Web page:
[n]o body shall be received [into the morgue] unless a statement on the part of an attending physician or Coroner, whether he has found the following signs of death or not, is with it: First – Permanent cessation of respiration and circulation. Second – Purple discoloration of the dependent parts of the body. Third – Appearance of blistering around a part of the skin touched with a red hot iron. Fourth – The characteristic stiffness known as rigor mortis. Fifth –Signs of decomposition. (“To Stop Premature Burial” 1899: 3)”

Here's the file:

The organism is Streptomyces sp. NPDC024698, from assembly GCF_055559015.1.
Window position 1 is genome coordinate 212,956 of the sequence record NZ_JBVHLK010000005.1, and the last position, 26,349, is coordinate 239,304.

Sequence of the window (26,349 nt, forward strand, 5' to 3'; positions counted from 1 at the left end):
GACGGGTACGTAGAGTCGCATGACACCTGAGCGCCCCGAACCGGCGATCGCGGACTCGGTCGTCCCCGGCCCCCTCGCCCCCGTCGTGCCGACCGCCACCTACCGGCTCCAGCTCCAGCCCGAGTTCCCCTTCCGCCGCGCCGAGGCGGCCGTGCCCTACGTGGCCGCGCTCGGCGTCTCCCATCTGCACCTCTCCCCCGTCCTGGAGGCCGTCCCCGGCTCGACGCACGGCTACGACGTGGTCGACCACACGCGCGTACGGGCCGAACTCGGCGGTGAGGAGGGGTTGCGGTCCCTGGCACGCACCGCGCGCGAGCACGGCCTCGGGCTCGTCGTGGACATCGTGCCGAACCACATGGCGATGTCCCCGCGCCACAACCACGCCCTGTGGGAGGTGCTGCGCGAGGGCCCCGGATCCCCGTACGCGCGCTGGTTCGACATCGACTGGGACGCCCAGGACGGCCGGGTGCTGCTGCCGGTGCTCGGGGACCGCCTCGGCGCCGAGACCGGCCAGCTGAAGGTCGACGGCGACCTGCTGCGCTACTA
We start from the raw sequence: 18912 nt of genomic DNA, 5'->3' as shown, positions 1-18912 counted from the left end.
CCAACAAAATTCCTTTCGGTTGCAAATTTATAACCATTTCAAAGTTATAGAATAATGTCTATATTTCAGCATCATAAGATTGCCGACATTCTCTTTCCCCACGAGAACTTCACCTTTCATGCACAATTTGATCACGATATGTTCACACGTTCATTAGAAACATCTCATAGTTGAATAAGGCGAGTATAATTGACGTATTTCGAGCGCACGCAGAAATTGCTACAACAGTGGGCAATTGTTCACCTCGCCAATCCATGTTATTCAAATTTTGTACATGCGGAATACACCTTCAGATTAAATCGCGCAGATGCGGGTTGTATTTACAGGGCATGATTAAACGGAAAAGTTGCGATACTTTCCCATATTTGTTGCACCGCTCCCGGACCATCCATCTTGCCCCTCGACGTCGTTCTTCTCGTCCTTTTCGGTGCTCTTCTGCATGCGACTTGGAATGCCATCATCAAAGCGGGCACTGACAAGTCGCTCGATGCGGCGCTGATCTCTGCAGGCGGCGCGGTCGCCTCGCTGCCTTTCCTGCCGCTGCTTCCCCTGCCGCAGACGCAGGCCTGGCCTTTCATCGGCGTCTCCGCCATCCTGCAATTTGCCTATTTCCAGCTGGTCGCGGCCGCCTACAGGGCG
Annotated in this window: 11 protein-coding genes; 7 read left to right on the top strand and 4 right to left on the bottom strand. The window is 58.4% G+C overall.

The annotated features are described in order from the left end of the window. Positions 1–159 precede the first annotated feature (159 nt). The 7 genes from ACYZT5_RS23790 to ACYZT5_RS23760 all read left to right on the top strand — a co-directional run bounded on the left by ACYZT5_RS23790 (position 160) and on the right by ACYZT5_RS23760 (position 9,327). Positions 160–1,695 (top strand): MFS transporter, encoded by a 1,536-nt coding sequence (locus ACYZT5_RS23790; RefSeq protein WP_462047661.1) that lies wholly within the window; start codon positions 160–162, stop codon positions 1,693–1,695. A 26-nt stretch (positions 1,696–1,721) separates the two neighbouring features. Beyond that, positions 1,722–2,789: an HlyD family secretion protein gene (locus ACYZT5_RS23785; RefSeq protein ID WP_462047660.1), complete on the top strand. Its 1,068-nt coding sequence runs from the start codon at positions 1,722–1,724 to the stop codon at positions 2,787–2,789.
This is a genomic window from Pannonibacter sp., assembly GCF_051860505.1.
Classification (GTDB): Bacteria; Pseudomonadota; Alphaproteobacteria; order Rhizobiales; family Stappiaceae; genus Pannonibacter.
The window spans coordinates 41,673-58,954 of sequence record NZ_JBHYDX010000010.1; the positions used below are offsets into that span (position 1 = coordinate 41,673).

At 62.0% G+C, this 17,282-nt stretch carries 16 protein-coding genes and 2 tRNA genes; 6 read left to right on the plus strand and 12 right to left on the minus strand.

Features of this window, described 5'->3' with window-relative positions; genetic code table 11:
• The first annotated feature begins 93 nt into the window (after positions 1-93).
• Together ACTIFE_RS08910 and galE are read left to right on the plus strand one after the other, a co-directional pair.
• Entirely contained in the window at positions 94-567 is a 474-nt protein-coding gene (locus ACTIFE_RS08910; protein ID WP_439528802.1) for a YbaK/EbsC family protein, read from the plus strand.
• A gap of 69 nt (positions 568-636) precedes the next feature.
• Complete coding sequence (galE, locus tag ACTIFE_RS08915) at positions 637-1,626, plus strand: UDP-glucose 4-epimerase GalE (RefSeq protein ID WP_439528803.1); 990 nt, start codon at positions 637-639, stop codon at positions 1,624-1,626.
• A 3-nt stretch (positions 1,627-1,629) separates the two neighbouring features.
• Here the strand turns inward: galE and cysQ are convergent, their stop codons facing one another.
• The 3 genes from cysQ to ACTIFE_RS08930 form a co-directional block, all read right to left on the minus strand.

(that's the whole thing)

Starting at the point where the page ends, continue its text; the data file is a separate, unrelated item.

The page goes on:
Furthermore, American entrepreneurs even found ways to capitalize on this common fear. Wojcicka points out that a few companies patented an alarm system for coffins, just in case one was to awaken from their “terminal” state: “In the spirit of the Industrial Revolution, innumerable plans for vaults allowing proper ventilation, with their own food and water supplies and the means of communicating with the outside, were drawn. Blueprints of so-called “alarm” or “safety” coffins, equipped with mechanisms that would set off an alarm signal in response to the slightest movement of the body within, were created, patented and sold.” Not only did these “safety” coffins exist, they were a popular item, selling thousands a year (USPTO, patent number 4,367,461). Steve Semiatin addresses in his periodical in History Magazine that “Even our heroic first president, George Washington, supposedly had such a dread of being buried alive that he ordered his servants to allow his corpse to remain in his bed for three days, to be jabbed and prodded with needles to verify his death before being laid to rest. (History Magazine 11.5 (2010):9-11)”